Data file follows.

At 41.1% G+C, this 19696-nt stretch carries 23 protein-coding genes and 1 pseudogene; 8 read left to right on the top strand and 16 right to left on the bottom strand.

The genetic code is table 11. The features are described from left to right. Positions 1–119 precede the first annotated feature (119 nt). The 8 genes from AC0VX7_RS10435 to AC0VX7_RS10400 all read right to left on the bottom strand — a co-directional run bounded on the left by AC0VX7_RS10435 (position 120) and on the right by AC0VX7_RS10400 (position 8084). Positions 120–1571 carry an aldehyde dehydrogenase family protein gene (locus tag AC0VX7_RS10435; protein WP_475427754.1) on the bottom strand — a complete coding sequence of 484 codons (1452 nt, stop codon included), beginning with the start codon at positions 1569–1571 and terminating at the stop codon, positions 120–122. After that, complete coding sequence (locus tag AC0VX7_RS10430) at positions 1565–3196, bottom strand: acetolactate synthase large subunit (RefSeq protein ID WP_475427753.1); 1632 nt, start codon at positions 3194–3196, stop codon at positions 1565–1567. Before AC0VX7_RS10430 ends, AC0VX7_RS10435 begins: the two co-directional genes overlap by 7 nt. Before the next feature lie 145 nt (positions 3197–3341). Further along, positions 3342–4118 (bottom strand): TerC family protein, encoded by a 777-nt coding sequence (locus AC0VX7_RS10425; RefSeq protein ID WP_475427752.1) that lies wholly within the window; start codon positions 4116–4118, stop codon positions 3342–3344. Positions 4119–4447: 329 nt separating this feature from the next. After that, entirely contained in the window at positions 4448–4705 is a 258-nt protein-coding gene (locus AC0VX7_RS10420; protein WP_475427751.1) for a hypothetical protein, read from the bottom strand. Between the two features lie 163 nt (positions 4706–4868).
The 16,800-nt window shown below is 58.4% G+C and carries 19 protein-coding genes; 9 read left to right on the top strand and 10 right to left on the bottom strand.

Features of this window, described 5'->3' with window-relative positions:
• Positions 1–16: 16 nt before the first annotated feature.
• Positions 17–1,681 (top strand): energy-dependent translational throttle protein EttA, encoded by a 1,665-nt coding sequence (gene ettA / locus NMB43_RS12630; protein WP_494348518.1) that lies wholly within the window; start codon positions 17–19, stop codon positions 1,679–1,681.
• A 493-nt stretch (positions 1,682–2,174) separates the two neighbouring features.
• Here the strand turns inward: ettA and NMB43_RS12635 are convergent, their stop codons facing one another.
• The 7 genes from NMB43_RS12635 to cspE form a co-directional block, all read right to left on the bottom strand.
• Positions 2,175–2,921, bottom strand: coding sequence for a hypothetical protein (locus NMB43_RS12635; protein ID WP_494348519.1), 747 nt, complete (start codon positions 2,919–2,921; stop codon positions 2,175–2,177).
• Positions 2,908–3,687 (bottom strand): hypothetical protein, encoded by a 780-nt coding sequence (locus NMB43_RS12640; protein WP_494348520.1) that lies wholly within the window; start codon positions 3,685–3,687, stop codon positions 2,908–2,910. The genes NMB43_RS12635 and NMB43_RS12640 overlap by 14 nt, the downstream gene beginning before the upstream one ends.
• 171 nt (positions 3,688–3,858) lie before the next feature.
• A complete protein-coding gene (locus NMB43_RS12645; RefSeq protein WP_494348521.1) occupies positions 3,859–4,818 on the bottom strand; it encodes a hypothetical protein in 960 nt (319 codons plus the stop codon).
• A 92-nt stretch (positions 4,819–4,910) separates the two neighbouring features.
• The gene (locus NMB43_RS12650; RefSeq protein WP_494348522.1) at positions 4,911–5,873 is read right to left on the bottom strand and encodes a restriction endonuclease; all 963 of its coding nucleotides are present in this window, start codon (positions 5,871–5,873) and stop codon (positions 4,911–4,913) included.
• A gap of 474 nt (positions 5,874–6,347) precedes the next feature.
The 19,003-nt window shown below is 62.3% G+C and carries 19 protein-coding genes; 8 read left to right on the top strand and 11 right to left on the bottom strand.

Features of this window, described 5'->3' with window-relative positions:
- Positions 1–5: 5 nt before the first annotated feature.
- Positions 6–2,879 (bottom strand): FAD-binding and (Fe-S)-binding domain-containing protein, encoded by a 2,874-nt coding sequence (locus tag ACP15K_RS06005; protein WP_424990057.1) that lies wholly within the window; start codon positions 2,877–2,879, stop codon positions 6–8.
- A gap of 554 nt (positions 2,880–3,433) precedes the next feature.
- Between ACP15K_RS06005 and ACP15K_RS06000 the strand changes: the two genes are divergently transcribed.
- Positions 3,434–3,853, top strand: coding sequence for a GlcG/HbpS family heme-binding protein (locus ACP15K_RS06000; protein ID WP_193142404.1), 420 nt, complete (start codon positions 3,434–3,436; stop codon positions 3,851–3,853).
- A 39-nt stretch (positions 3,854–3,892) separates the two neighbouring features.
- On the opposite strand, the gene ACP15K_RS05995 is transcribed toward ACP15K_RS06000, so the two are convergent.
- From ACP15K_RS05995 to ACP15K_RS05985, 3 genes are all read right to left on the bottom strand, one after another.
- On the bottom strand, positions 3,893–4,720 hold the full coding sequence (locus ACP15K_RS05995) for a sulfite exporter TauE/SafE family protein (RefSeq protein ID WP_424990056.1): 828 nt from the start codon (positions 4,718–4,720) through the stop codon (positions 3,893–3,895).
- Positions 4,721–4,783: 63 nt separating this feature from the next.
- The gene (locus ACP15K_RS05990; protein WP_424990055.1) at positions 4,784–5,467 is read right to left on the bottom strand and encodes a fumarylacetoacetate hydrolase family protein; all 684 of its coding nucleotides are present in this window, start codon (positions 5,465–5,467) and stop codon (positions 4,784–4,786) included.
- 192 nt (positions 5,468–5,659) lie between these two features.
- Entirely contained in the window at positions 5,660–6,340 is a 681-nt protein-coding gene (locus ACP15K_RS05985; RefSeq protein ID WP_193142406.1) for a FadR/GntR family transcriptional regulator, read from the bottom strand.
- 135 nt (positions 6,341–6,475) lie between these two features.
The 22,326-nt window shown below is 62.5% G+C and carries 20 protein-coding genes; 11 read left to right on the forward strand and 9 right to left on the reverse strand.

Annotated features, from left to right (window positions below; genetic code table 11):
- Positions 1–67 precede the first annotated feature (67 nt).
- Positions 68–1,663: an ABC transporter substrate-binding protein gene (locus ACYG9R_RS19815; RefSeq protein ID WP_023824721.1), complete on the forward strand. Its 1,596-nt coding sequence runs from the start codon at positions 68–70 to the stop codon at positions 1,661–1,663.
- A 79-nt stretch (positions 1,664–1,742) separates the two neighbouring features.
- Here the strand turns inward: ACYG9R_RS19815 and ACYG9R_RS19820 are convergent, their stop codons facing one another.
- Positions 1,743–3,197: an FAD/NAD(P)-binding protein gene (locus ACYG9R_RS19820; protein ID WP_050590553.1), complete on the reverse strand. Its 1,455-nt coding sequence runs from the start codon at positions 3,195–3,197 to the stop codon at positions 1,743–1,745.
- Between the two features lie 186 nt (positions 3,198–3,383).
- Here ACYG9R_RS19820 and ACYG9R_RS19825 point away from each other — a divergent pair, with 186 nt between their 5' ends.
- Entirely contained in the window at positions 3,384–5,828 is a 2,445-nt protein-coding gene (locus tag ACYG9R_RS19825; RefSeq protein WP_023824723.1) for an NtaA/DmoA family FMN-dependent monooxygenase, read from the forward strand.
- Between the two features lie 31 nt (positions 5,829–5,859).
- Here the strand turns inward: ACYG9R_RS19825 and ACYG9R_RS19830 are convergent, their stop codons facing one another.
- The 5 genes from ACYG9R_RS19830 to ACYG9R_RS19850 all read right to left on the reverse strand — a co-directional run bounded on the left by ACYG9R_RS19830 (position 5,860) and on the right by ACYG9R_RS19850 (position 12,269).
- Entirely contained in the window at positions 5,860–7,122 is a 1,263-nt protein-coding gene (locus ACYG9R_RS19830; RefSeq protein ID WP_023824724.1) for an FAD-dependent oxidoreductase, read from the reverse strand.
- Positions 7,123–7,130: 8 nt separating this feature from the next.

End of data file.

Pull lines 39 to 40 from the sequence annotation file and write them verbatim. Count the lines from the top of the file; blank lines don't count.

- Positions 1,743–3,197: an FAD/NAD(P)-binding protein gene (locus ACYG9R_RS19820; protein ID WP_050590553.1), complete on the reverse strand. Its 1,455-nt coding sequence runs from the start codon at positions 3,195–3,197 to the stop codon at positions 1,743–1,745.
- Between the two features lie 186 nt (positions 3,198–3,383).